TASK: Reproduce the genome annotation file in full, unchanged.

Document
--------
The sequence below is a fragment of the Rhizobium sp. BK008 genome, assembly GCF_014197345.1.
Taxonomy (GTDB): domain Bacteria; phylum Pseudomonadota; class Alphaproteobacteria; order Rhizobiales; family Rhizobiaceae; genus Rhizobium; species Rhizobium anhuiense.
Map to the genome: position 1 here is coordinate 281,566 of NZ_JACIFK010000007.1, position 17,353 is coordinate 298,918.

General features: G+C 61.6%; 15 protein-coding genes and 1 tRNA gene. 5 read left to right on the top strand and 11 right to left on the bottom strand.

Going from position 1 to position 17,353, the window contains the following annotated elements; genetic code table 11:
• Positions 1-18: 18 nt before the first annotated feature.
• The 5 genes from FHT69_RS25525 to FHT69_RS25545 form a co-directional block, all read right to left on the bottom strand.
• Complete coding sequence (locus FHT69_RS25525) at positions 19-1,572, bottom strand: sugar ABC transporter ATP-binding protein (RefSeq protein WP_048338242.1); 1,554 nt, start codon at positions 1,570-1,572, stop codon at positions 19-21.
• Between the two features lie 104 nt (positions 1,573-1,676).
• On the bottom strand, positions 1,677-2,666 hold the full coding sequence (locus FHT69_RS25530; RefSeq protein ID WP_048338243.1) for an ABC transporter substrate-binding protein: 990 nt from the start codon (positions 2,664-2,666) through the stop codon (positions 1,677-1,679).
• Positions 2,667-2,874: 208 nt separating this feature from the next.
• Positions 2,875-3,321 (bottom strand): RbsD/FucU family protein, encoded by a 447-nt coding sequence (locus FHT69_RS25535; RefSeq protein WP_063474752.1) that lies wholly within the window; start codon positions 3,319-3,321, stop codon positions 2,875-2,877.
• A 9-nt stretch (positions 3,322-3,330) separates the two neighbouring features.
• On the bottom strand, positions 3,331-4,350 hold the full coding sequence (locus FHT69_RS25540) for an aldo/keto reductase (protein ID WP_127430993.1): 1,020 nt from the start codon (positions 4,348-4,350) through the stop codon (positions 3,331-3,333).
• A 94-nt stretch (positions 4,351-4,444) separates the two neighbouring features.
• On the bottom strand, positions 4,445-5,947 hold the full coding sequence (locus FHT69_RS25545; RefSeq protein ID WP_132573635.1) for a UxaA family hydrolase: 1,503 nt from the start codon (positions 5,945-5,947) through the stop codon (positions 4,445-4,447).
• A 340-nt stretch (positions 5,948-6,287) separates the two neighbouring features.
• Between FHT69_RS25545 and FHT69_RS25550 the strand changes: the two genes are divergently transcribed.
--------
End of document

The sequence below is a fragment of the Rhizobium sp. BK008 genome, assembly GCF_014197345.1.
Taxonomy (GTDB): domain Bacteria; phylum Pseudomonadota; class Alphaproteobacteria; order Rhizobiales; family Rhizobiaceae; genus Rhizobium; species Rhizobium anhuiense.
Map to the genome: position 1 here is coordinate 281,566 of NZ_JACIFK010000007.1, position 17,353 is coordinate 298,918.

General features: G+C 61.6%; 15 protein-coding genes and 1 tRNA gene. 5 read left to right on the top strand and 11 right to left on the bottom strand.

Going from position 1 to position 17,353, the window contains the following annotated elements; genetic code table 11:
• Positions 1-18: 18 nt before the first annotated feature.
• The 5 genes from FHT69_RS25525 to FHT69_RS25545 form a co-directional block, all read right to left on the bottom strand.
• Complete coding sequence (locus FHT69_RS25525) at positions 19-1,572, bottom strand: sugar ABC transporter ATP-binding protein (RefSeq protein WP_048338242.1); 1,554 nt, start codon at positions 1,570-1,572, stop codon at positions 19-21.
• Between the two features lie 104 nt (positions 1,573-1,676).
• On the bottom strand, positions 1,677-2,666 hold the full coding sequence (locus FHT69_RS25530; RefSeq protein ID WP_048338243.1) for an ABC transporter substrate-binding protein: 990 nt from the start codon (positions 2,664-2,666) through the stop codon (positions 1,677-1,679).
• Positions 2,667-2,874: 208 nt separating this feature from the next.
• Positions 2,875-3,321 (bottom strand): RbsD/FucU family protein, encoded by a 447-nt coding sequence (locus FHT69_RS25535; RefSeq protein WP_063474752.1) that lies wholly within the window; start codon positions 3,319-3,321, stop codon positions 2,875-2,877.
• A 9-nt stretch (positions 3,322-3,330) separates the two neighbouring features.
• On the bottom strand, positions 3,331-4,350 hold the full coding sequence (locus FHT69_RS25540) for an aldo/keto reductase (protein ID WP_127430993.1): 1,020 nt from the start codon (positions 4,348-4,350) through the stop codon (positions 3,331-3,333).
• A 94-nt stretch (positions 4,351-4,444) separates the two neighbouring features.
• On the bottom strand, positions 4,445-5,947 hold the full coding sequence (locus FHT69_RS25545; RefSeq protein ID WP_132573635.1) for a UxaA family hydrolase: 1,503 nt from the start codon (positions 5,945-5,947) through the stop codon (positions 4,445-4,447).
• A 340-nt stretch (positions 5,948-6,287) separates the two neighbouring features.
• Between FHT69_RS25545 and FHT69_RS25550 the strand changes: the two genes are divergently transcribed.